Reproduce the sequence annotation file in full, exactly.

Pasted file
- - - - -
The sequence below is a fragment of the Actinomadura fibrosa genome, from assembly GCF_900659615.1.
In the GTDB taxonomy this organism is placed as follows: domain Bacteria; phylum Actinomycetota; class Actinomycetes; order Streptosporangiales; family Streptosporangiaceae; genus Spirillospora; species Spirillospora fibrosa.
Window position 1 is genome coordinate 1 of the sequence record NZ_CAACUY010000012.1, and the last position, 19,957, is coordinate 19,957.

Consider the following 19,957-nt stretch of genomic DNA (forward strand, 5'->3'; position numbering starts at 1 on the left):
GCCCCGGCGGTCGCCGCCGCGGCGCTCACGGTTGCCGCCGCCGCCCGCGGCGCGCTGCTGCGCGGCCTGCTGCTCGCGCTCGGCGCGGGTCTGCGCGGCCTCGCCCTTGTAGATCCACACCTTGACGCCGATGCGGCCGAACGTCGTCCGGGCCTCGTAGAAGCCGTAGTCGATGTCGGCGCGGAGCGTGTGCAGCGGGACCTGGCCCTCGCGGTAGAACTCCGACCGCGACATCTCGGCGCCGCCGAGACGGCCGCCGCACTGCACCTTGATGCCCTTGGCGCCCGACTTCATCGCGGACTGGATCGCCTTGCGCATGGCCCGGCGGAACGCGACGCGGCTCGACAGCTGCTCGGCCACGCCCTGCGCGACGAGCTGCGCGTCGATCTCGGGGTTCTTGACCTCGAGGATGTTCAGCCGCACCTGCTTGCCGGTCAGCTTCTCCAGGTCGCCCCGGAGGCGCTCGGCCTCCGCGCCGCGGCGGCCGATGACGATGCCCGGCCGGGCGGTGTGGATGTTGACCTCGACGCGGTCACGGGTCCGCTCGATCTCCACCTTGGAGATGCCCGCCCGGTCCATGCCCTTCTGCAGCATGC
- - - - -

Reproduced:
The sequence below is a fragment of the Actinomadura fibrosa genome, from assembly GCF_900659615.1.
In the GTDB taxonomy this organism is placed as follows: domain Bacteria; phylum Actinomycetota; class Actinomycetes; order Streptosporangiales; family Streptosporangiaceae; genus Spirillospora; species Spirillospora fibrosa.
Window position 1 is genome coordinate 1 of the sequence record NZ_CAACUY010000012.1, and the last position, 19,957, is coordinate 19,957.

Consider the following 19,957-nt stretch of genomic DNA (forward strand, 5'->3'; position numbering starts at 1 on the left):
GCCCCGGCGGTCGCCGCCGCGGCGCTCACGGTTGCCGCCGCCGCCCGCGGCGCGCTGCTGCGCGGCCTGCTGCTCGCGCTCGGCGCGGGTCTGCGCGGCCTCGCCCTTGTAGATCCACACCTTGACGCCGATGCGGCCGAACGTCGTCCGGGCCTCGTAGAAGCCGTAGTCGATGTCGGCGCGGAGCGTGTGCAGCGGGACCTGGCCCTCGCGGTAGAACTCCGACCGCGACATCTCGGCGCCGCCGAGACGGCCGCCGCACTGCACCTTGATGCCCTTGGCGCCCGACTTCATCGCGGACTGGATCGCCTTGCGCATGGCCCGGCGGAACGCGACGCGGCTCGACAGCTGCTCGGCCACGCCCTGCGCGACGAGCTGCGCGTCGATCTCGGGGTTCTTGACCTCGAGGATGTTCAGCCGCACCTGCTTGCCGGTCAGCTTCTCCAGGTCGCCCCGGAGGCGCTCGGCCTCCGCGCCGCGGCGGCCGATGACGATGCCCGGCCGGGCGGTGTGGATGTTGACCTCGACGCGGTCACGGGTCCGCTCGATCTCCACCTTGGAGATGCCCGCCCGGTCCATGCCCTTCTGCAGCATGC